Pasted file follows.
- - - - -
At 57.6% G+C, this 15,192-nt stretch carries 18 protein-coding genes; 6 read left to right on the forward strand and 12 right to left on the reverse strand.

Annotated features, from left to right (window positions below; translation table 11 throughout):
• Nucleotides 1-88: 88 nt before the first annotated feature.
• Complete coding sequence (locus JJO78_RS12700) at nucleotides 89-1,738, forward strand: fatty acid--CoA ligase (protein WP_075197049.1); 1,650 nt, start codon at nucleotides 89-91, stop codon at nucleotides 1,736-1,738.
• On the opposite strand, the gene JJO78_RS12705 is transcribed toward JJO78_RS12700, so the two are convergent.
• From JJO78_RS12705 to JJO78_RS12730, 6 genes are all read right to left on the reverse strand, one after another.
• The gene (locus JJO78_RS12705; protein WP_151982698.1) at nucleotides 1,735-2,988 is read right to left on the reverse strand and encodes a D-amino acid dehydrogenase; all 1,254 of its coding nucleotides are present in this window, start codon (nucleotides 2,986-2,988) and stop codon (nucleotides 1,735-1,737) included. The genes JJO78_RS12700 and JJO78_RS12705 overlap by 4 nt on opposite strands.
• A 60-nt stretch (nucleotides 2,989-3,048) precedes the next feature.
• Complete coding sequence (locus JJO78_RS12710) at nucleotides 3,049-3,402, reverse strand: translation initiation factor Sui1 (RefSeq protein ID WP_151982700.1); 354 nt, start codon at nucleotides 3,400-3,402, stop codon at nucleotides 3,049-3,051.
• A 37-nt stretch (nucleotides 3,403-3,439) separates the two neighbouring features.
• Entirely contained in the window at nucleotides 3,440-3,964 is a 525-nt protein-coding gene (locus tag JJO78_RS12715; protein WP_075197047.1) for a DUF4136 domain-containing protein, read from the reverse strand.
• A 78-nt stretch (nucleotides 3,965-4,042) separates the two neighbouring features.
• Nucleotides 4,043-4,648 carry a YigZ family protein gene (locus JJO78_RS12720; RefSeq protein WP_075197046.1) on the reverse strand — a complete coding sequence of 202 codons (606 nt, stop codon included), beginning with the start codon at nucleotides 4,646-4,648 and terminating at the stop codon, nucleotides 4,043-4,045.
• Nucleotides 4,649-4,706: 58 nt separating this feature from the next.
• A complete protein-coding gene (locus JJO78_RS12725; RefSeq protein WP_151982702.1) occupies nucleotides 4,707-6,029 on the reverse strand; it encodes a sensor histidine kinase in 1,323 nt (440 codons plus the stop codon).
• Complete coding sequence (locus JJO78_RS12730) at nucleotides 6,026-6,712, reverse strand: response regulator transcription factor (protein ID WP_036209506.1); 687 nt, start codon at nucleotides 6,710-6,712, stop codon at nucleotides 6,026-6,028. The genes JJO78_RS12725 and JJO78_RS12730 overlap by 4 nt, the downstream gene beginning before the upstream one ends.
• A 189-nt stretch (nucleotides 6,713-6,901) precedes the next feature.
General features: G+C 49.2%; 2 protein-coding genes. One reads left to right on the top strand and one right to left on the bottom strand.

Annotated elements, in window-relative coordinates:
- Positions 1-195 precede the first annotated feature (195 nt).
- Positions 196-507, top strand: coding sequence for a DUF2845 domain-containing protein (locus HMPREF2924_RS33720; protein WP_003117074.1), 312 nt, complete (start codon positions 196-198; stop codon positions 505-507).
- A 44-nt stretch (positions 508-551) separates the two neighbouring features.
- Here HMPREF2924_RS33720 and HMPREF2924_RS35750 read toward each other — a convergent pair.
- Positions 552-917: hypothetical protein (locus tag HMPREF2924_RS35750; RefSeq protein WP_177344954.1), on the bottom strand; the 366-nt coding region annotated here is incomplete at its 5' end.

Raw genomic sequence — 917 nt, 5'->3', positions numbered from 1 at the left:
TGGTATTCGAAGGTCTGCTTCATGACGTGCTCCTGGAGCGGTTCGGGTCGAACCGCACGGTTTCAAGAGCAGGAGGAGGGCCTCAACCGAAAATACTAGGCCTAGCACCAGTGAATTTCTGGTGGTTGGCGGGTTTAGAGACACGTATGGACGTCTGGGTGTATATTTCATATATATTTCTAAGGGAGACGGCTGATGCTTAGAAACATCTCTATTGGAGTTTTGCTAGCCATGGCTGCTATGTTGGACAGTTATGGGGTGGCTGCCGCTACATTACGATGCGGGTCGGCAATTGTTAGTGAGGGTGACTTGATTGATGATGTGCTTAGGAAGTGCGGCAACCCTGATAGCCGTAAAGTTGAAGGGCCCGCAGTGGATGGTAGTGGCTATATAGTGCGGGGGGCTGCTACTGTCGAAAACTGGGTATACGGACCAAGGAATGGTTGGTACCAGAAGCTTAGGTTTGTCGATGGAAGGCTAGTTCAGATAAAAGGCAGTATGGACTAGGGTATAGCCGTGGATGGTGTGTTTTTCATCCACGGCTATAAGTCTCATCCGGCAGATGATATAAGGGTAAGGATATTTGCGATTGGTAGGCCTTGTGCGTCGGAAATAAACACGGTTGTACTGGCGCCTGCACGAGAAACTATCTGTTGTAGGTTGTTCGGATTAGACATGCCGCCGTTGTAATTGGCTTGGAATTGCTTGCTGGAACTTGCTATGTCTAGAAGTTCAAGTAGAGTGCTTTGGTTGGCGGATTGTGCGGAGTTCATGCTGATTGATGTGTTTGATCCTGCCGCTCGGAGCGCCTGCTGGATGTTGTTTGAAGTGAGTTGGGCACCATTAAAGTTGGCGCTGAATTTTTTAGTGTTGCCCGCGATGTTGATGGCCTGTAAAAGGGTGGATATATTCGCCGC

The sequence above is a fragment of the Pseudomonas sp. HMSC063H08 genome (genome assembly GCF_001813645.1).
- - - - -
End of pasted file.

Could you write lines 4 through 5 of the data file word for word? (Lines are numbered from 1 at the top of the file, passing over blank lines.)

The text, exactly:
• Complete coding sequence (locus JJO78_RS12700) at nucleotides 89-1,738, forward strand: fatty acid--CoA ligase (protein WP_075197049.1); 1,650 nt, start codon at nucleotides 89-91, stop codon at nucleotides 1,736-1,738.
• On the opposite strand, the gene JJO78_RS12705 is transcribed toward JJO78_RS12700, so the two are convergent.